Real job growth disappeared in New Mexico during August, as compared to August 2014. What that means is that the education and health services sector produced 5,500 new wage jobs during the year. Since the sector is driven by Medicaid growth, I don’t consider the jobs real, in the sense of producing wealth for New Mexicans and building the state.
The Department of Workforce Solutions and the Bureau of Labor Statistics releases the August job summary this afternoon.
The state generated 3,000 new jobs, year-over-year. All the other sectors lost 2,500 jobs. Education and health services made up the difference. Leisure and hospitality (tourism) produced 3,300 new jobs. So the rest of the state, minus those two, lost 5,800 jobs. That’s a lot.
Government, down 2,200, led the losers, followed by “other services,” minus 1,500. Construction lost 2,000 jobs. The oil slump caught up with New Mexico, producing the loss of 1,000 jobs in mining, which includes oil and gas.
The only other good news was 1,300 jobs, year-over-year, in professional and business services.
The unemployment rate nudged up to 6.7% from 6.5% in July and 6.4% in July 2014. New Mexico and Nebraska were the only two states with statistically significant unemployment rate increases.

Thursday, September 10, 2015

August Abq Home Sales Drop From July

The Business First newspaper accepted the word from the Greater Albuquerque Association of Realtors that August was a good month for home sales in metro Albuquerque. And it was a good month, but GAAR, which released the August sales report today, was blowing a little smoke.
The good news came in comparison to August 2014. In comparison to July and June, the indicators were down.
During August, buyers closed on 948 home purchases, 15% more than the 22 sales closed during August 2014. Homes with the sale pending during August were 1,087, a 27% increase from a year before.
Closed and pending sales were down six percent from July and also declined from June.
The homes that closed were on the market an average of 54 days, two days quicker than June and five days ahead of August.
Sales of townhouses and condominiums behaved in roughly the same way with a nice increase from August 2014 and down from July 2015. A difference with detached homes is that condo sales prices, both the median and the average, dropped from July and from August 2014.
For detached homes, median and average prices increased from July—7% to $226,254 for the average prices and, for the median, 3% to $189,950. The prices also showed a healthy increase from August 2014 and were the highest August prices since 2006 for the median and 2008 for the average. However, both median and average prices were below June.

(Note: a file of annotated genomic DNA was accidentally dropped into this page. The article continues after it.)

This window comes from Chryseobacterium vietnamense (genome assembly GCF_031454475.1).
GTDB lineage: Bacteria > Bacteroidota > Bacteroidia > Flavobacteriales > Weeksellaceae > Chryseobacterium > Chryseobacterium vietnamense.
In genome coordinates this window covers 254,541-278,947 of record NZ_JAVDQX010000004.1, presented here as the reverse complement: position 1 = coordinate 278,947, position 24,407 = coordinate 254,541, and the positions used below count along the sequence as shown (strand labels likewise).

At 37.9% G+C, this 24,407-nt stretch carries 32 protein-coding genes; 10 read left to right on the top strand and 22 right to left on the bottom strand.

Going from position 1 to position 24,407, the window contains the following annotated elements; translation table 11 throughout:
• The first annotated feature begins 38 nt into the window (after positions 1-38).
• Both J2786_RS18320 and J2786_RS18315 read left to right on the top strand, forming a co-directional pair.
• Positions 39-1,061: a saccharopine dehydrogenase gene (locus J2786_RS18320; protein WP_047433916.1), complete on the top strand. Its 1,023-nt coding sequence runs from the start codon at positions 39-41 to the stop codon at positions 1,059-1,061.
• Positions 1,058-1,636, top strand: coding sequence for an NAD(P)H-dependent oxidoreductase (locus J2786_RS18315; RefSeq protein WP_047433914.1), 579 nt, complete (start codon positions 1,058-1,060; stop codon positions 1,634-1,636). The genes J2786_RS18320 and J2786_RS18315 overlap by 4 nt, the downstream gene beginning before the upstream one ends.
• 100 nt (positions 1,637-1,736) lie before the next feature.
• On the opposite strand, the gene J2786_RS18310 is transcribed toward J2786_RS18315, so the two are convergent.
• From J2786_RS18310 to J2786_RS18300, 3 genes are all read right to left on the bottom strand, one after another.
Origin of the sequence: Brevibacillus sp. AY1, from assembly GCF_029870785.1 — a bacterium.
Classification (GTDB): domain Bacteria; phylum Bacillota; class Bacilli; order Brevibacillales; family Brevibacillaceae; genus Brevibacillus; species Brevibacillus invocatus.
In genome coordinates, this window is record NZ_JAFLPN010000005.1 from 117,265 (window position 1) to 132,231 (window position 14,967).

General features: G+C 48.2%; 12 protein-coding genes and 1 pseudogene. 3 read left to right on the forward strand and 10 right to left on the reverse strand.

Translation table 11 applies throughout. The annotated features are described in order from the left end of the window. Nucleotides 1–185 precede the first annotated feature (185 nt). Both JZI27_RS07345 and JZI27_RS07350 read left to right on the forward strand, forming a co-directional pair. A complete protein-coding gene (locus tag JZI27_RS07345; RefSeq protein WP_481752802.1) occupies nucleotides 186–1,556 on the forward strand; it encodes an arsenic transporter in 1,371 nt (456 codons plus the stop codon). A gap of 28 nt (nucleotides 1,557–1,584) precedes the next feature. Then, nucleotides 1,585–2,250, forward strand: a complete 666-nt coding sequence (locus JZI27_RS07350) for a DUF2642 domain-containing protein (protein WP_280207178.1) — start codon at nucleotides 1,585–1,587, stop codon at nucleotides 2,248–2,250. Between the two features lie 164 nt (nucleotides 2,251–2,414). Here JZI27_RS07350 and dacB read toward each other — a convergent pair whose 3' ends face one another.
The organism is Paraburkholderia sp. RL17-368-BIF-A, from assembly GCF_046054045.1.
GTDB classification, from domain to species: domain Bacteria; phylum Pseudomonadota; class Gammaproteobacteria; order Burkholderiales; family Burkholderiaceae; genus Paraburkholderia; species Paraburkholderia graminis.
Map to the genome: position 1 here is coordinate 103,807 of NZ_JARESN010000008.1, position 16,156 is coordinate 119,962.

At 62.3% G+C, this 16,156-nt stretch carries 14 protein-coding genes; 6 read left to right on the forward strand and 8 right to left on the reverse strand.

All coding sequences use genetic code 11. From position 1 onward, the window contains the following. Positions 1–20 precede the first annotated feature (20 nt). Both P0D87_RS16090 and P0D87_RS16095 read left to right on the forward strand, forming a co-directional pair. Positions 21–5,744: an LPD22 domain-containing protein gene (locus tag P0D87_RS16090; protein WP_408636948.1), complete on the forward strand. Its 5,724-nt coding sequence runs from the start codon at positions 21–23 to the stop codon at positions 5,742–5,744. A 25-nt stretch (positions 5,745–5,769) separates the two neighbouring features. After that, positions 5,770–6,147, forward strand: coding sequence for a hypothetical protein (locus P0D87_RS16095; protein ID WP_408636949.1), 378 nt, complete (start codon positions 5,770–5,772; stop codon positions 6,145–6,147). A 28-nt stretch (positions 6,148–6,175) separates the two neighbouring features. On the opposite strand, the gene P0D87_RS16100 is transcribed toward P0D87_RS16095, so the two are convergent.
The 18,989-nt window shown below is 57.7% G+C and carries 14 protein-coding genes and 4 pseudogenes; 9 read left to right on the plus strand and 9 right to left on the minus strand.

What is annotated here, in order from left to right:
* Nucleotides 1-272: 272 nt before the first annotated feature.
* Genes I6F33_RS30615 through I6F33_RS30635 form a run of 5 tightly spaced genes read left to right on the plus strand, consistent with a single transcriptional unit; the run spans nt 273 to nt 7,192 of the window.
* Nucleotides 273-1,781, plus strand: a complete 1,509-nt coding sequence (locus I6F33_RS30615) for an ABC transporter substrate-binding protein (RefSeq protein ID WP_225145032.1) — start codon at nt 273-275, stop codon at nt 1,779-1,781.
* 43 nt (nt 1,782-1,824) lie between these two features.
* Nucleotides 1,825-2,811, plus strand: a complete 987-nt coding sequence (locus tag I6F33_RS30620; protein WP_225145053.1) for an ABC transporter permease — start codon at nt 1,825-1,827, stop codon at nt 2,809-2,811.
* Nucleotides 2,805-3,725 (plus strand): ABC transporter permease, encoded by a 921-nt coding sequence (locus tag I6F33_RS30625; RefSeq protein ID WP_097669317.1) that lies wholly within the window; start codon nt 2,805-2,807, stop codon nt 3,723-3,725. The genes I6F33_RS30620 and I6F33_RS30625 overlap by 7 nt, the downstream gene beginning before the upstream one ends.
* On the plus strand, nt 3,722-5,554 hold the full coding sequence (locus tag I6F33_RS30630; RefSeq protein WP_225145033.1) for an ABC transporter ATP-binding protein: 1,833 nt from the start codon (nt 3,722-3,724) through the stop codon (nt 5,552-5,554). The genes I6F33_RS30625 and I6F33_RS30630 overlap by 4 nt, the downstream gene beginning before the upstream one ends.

During August, three homes in metro Albuquerque sold for $1 million or more. My guess is that these three pulled up the average price by $2,250.
My favorite rough metric relates closed sales in one month to pending sales the previous month. The theory is that since sales take about 45 days to close, sales close in the month following the appearance on the pending list. During June, 80% of the May pending sales closed. For July the pending sales percentage was a very high 85% with 82% in August.
If the seasonal pattern appears, sales will drop again in September. During 2014, August sales of detached homes were 822 followed by September with 703 sales.

Wednesday, September 9, 2015

Spaceport Called Great "New Place to See"

The cover story in the September issue of the Smithsonian magazine is "The 25 Greatest New Places to See." Spaceport America is on the list. Lest one think that Smithsonian has a thing about interesting large and really isolated buildings, the short accompanying article is about Virgin Galactic, which plans, someday, suborbital flights from the Spaceport. Find the article somewhere at http://www.smithsonianmag.com.
Meanwhile, in the much shorter term,filming of a movie, "The Space Between Us," begins September 16 at the Spaceport and then moves to Albuquerque and Santa Fe through early November. The schedule reflects the film business project mode.

Saturday, August 29, 2015

Abq, Farm. Grow in July; SF, LC Do Not

Albuquerque and Farmington accounted for 9,200 of the 9,600 wages jobs added in New Mexico between July 201 and July 2015. The report comes in the new issue of the Labor Market Review, released late Friday afternoon by the Department of Workforce Solutions. The division was 1,400 new Farmington jobs and 7,800 in Albuquerque.
Las Cruces and Santa Fe again went the other way. Las Cruces lost 300 wage jobs for the period. Santa Fe dropped 400.
New Mexico’s 1.2% job gain beat a neighboring state for the first time in about forever. Oklahoma, which has a short border with our northeast corner showed 0.8% job growth for the period.